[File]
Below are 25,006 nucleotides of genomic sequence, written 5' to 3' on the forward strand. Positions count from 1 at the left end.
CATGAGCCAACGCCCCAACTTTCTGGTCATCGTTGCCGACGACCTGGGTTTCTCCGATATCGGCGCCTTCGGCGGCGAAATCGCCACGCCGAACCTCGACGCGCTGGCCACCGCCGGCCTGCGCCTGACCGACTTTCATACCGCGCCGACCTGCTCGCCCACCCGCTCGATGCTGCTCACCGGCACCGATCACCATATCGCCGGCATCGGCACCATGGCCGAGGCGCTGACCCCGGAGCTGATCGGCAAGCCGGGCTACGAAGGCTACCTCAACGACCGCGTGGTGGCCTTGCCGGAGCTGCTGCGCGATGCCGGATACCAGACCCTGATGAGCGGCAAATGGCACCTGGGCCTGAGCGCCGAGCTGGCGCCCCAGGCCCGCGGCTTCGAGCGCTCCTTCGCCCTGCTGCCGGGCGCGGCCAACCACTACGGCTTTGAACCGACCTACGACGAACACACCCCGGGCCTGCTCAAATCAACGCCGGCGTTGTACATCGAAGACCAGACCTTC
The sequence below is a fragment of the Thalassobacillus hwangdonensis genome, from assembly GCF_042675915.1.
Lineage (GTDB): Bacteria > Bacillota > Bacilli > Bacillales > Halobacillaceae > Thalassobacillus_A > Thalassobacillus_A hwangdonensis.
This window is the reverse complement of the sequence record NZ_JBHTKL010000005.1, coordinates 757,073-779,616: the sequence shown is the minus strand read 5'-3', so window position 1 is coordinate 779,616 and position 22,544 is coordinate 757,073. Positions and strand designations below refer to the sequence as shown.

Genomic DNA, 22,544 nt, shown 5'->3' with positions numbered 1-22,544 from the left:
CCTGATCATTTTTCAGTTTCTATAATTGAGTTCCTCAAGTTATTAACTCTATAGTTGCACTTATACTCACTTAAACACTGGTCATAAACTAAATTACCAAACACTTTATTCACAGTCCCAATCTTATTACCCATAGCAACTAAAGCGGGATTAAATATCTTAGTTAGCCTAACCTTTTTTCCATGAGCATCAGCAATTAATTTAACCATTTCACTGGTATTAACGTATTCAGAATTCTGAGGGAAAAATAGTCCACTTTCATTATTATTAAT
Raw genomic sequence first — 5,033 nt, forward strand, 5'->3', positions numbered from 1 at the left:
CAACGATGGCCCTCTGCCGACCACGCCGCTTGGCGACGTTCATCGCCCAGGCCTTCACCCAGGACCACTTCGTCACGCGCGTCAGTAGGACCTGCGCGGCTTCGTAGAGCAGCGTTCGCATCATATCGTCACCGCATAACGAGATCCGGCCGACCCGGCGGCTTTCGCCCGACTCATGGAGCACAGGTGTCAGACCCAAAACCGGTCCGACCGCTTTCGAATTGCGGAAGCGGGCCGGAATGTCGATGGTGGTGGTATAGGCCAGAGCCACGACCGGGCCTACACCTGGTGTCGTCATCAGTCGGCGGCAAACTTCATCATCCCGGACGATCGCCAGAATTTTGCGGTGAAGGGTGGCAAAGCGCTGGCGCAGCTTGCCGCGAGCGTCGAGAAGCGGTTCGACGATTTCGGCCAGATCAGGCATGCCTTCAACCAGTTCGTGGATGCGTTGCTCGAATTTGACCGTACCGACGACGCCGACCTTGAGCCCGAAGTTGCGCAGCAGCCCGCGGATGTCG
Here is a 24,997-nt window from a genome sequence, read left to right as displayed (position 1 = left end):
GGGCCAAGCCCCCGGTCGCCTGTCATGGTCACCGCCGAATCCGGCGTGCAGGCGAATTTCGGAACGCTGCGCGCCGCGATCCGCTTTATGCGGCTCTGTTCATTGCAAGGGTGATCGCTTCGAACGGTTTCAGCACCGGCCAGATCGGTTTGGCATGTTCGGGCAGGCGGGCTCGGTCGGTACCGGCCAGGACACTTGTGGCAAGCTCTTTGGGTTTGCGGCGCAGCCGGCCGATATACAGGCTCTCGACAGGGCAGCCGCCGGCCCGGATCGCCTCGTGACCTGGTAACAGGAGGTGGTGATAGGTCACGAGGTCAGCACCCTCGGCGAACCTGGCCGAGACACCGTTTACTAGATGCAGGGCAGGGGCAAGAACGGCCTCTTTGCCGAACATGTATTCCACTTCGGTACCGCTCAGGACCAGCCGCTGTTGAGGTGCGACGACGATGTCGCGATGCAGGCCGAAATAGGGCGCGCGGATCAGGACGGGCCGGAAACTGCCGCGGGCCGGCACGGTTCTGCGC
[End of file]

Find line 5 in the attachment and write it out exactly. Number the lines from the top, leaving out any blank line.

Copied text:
This window is the reverse complement of the sequence record NZ_JBHTKL010000005.1, coordinates 757,073-779,616: the sequence shown is the minus strand read 5'-3', so window position 1 is coordinate 779,616 and position 22,544 is coordinate 757,073. Positions and strand designations below refer to the sequence as shown.